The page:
Investors have surged in the Sydney and Melbourne property markets at record levels over the past few years, with many amassing significant property portfolios.
Many Gen Y investors have made headlines for having a large number of investments to their name, often worth millions of dollars.
But are they really as wealthy as they appear?
Why the investor with 10 properties might not be as rich as you think. Photo: Nic Walker
Answering this question is about understanding how they have managed to buy properties in the first place.
The first property
Getting the first property is widely described as the “hardest” for investors and first-home buyers alike.
At this stage, saving up a significant cash deposit – or using a parental guarantee to top up a deposit – is the most typical buying approach. Without any assistance, most investors and first-home buyers do have to do the hard yards to save funds, let’s say $100,000 plus costs.
But for those buying an investment property rather than a home, there is a difference worth noting.
While investment loans are typically now subject to higher interest rates, in many situations investors are seen as more serviceable – meaning they can borrow more – than home buyers on the same income. This is for one simple reason: having a tenant in the property is considered to be income.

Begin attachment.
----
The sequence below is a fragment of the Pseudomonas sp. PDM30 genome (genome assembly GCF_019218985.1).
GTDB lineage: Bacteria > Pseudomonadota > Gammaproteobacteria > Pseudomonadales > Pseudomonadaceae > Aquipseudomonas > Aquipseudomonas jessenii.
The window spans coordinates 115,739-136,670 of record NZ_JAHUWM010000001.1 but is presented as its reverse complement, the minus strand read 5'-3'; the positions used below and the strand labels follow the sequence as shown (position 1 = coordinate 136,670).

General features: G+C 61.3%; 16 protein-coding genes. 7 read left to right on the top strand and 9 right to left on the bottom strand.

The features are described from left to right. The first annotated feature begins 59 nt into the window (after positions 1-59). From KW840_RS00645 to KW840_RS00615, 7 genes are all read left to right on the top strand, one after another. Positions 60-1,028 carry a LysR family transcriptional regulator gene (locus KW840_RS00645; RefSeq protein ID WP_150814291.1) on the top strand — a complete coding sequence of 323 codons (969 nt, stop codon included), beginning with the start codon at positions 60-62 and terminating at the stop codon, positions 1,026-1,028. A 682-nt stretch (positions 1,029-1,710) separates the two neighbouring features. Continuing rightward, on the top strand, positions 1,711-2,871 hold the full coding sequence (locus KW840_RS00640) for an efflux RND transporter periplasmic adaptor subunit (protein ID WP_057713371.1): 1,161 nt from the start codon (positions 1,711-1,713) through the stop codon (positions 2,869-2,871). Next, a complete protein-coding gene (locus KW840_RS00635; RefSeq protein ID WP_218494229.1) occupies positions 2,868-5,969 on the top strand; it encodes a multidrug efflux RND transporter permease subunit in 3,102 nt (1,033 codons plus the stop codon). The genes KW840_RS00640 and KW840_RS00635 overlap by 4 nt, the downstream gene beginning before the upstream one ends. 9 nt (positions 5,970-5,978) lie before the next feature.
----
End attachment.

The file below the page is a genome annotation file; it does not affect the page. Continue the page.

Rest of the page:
Research undertaken by Macquarie analysts in 2016 found someone earning $105,000 a year could borrow $813,000 as an investor, compared to $588,389 as a home buyer.
If a first-time property investor is keeping down their living costs by renting somewhere cheap, living in a sharehouse, or staying at home for longer, they have a much higher ability to borrow.
In addition to this increased ability to borrow, they can also get on the ladder earlier by buying wherever they can afford and think there will be good growth – compared to first-home buyers who are restrained by where they are able to live and work.
Investors are also frequently more able to buy in more affordable areas – where deposits are already cheaper – such as regional locations or the outskirts of major cities. By buying cheaper properties, it means they may be able to buy more real estate in the future.
Every investor has a different approach. But let’s assume our investor bought two apartments five years ago in an investor favourite area, such as Sydney’s western suburbs, for $250,000 each – prices that were achievable in 2012.
reposted from domain.com.au